Link: GAO Opinion
Agency: General Services Administration
Disposition: Protest denied.
Protest challenging agency’s evaluation of awardee’s proposal and agency’s determination that awardee’s staffing is adequate to meet solicitation requirements is denied, where record shows that agency’s evaluation was reasonable and consistent with the solicitation’s evaluation factors and where under a fixed-price, performance-based contract, awardee assumes risk if its approach results in higher costs than anticipated.
General Counsel P.C. Highlight:
The protester essentially argues that the agency’s evaluation of the awardee’s proposal was not in accordance with the factors set forth in the solicitation. Specifically, Exegistics contends that the awardee’s proposed staffing is inadequate to perform the requirement. Exegistics also questions how the agency could rate two proposals “excellent” under the technical/management evaluation factor when the proposals offer such significantly different staffing levels. GAO states that it reviews challenges to an agency’s evaluation of proposals only to determine whether the agency acted reasonably and in accord with the solicitation’s evaluation criteria and applicable procurement statutes and regulations. A protester’s mere disagreement with the agency’s judgment is not sufficient to establish that an agency acted unreasonably.
Based on a review of the record, GAO finds that it is clear that the agency evaluated the awardee’s proposal in accordance with the RFP evaluation criteria and reasonably concluded that the awardee demonstrated its ability and capacity to perform. With respect to the ability and capacity to perform evaluation subfactor, the agency concluded that the awardee demonstrated a clear understanding of the EDC needs based on its experience providing similar logistics support to the Western Distribution Center (WDC). The source selection evaluation board (SSEB) also noted that the awardee proposed a detailed Quality Assurance Surveillance Plan (QASP), which is an integral part of a performance-based acquisition. The agency also recognized the awardee’s commitment to having a floater pool trained and certified to handle workload fluctuations. In addition, the agency found value in the awardee’s matrix management approach for allowing both corporate personnel and resources to be used to enhance quality control. The record shows that notwithstanding the awardee’s proposed low staffing, the agency determined that the awardee had demonstrated its capability to perform. While Exegistics’ objections to the awardee’s evaluation reflect the protester’s disagreement with the agency’s assessments, they do not establish that the evaluation was unreasonable.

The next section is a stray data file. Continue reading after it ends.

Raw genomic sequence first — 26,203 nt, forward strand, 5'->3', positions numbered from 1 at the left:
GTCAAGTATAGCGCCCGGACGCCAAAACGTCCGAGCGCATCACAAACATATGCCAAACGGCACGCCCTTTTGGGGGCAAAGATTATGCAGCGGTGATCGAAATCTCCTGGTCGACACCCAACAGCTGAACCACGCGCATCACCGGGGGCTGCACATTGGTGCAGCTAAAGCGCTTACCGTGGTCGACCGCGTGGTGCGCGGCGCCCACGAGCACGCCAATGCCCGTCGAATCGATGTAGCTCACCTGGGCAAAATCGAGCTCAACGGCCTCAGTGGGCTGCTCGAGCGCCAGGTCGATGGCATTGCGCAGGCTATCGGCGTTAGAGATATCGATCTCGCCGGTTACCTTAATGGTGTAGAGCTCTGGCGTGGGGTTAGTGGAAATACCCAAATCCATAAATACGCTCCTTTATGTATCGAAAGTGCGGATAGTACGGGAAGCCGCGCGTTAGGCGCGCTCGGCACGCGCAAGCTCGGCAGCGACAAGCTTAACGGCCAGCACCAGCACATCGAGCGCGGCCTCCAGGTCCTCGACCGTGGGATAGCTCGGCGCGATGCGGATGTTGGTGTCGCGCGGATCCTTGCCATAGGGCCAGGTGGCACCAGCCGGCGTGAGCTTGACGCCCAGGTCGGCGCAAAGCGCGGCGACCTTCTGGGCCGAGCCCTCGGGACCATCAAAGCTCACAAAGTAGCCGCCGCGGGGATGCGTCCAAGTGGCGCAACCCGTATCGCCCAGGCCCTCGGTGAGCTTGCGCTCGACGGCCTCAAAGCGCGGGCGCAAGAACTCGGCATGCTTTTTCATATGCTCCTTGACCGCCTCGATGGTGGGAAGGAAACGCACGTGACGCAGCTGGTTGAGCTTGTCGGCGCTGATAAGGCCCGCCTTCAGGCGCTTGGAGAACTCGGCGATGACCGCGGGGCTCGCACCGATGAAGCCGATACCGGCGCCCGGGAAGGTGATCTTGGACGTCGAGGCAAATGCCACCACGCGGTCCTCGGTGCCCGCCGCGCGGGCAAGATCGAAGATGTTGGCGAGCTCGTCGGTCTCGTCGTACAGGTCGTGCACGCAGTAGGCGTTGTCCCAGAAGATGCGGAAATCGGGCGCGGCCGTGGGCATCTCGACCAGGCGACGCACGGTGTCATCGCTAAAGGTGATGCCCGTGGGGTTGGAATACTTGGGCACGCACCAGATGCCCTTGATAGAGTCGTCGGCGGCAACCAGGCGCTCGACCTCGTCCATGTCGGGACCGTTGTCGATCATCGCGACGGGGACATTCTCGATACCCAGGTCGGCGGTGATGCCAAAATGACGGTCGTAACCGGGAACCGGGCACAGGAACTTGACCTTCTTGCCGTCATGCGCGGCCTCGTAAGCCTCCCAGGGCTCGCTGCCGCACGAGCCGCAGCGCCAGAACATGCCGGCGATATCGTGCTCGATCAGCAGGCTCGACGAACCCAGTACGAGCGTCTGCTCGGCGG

The protester also maintains that the source selection authority was required to use price and/or cost analysis techniques to evaluate these proposals to determine reasonableness and whether the offeror understood the work and had the ability to perform. GAO states that where, as here, a solicitation provides for award of a fixed-price contract, under which the government’s liability is fixed, and the contractor bears the risk and responsibility for the actual costs of performance, the agency is only required to evaluate an offeror’s price for fairness and reasonableness. It is well-established that price reasonableness in a fixed-price setting relates to whether a firm’s prices are too high, not too low.
Here, Exegistics has provided no basis to question the agency’s conclusion that the awardee’s price was reasonable simply because it was based on staffing levels that Exegistics alleges are insufficient. Even though Exegistics argues that the awardee will not be able to perform adequately at its price, the agency determined otherwise–i.e., the agency concluded that the awardee understood the requirement and could perform this fixed-price contract at its proposed price. The protest is denied.